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PSYCH206: Cognitive Psychology

Unit 3: Attention and Memory   Attention enables us to complete specific tasks despite the millions of stimuli that threaten to distract us at any given moment.  Think, for example, about talking to someone at a crowded party.  Engaging in conversation in that context may take more attention than it would in an empty room.  This unit will first introduce you to the attention process, explaining how the above example is possible.  This portion on attention will also lay the foundation for you to learn about the theories and empirical findings related to memory—a well-studied topic in the field of cognitive psychology.  In this portion of the unit, you will learn about distinct types of memories and the unique processes/mechanisms which define them.   

Unit 3 Time Advisory
This unit will take you approximately 20.5 hours to complete.

☐    Subunit 3.1: 2 hours

☐    Subunit 3.2: 2 hours

☐    Subunit 3.3: 5.5 hours

☐    3.3.1: 30 minutes

☐    3.3.2: 30 minutes

☐    3.3.3: 30 minutes

☐    3.3.4: 30 minutes

☐    3.3.5: 30 minutes

☐    3.3.6: 3 hours

☐    Subunit 3.4: 11 hours

☐    3.4.1: 1 hour

☐    3.4.2: 1 hour

☐    3.4.3: 1 hour

☐    3.4.4: 1 hour

☐    3.4.5: 2 hours

☐    3.4.6: 1 hour

☐    3.4.7: 2 hour

☐    3.4.8: 1 hour

☐    3.4.9: 1 hour

Unit3 Learning Outcomes
Upon successful completion of this course, students will be able to:

  • Identify underlying theoretical considerations in the field of cognitive psychology.
  • Describe the historical context in which cognitive psychology emerged as a field.
  • Define cognitive psychology as was historically defined and is now defined.
  • Identify the main academic fields and other subdisciplines of psychology to which cognitive psychology is tied.
  • Describe the main findings in the primary areas of scientific research within cognitive psychology.
  • Compare and contrast the theories associated within the primary areas of scientific research in cognitive psychology (e.g., models of memory, attention, etc.).

3.1 What is Attention?   - Reading: ZainBook’s Cognitive Psychology: “Attention” The Saylor Foundation does not yet have materials for this portion of the course. If you are interested in contributing your content to fill this gap or aware of a resource that could be used here, please submit it here.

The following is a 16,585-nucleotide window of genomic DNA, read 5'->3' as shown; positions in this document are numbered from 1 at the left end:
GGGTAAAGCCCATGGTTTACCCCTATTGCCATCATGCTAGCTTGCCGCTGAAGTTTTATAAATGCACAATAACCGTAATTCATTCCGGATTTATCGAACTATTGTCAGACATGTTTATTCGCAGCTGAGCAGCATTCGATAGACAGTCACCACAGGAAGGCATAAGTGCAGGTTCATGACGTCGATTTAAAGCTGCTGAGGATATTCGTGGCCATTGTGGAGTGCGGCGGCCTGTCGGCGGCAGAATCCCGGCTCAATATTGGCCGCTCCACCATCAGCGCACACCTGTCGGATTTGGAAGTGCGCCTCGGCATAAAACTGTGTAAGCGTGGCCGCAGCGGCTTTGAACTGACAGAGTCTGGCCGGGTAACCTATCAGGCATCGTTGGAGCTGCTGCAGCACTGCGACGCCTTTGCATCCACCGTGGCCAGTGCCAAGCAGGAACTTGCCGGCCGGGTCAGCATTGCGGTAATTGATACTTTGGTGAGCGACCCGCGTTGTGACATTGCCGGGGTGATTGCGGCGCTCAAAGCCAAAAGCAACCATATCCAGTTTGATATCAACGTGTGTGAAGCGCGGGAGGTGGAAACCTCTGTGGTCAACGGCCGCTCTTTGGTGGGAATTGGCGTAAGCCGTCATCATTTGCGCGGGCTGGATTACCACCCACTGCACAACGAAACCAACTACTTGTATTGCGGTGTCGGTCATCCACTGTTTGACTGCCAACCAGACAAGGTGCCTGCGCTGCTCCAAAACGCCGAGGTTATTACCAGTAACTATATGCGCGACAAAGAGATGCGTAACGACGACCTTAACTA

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3.1.1 Limited Capacity of Attention   3.1.2 Dichotic Listening Task   3.1.3 Attention and Meaning   3.1.4 Attention Models and Theories   3.2 History of the Study of Attention   - Reading: Wikibook’s Applied History of Psychology: “History of Research on Attention” Link: Wikibook’s History of Psychology: “History of Research on Attention” (PDF)
 
Instructions: Please note that the first reading covers subunits 3.2.1–3.2.3.  Please click on the above link and read the entirety of this article.  This article will overlap with the previous and subsequent article; however, it will provide you with the historical perspective on this area of research.
 
Terms of Use: The article above is released under a Creative Commons Attribution-Share-Alike License 3.0 (HTML).  You can find the original Wikibooks version of this article here (HTML).

3.2.1 The Philosophical Analysis of Attention   3.2.2 Early Psychological View on Attention   3.2.3 Historical View on the Theories of Attention   3.3 Theoretical Progress on the Study of Attention and Empirical Evidence   - Reading: Google Scholar’s version of Dr. Gordon D. Logan’s (2004) “Cumulative Progress in Formal Theories of Attention” and PubMed Central’s version of Dr. Nelson Cowan et al.’s (2005) “On the Capacity of Attention: Its Estimation and Its Role in Working Memory and Cognitive Aptitudes” Links: Google Scholar’s version of Dr. Gordon D. Logan’s (2004) “Cumulative Progress on Formal Theories of Attention” (PDF) and PubMed Central: Dr. Nelson Cowan, et al.’s (2005) “On the Capacity of Attention: Its Estimation and Its Role in Working Memory and Cognitive Aptitudes” (HTML)

 Instructions: The readings will cover subunits 3.3.1–3.3.5.  For
the first reading, please click on the link above, and then click on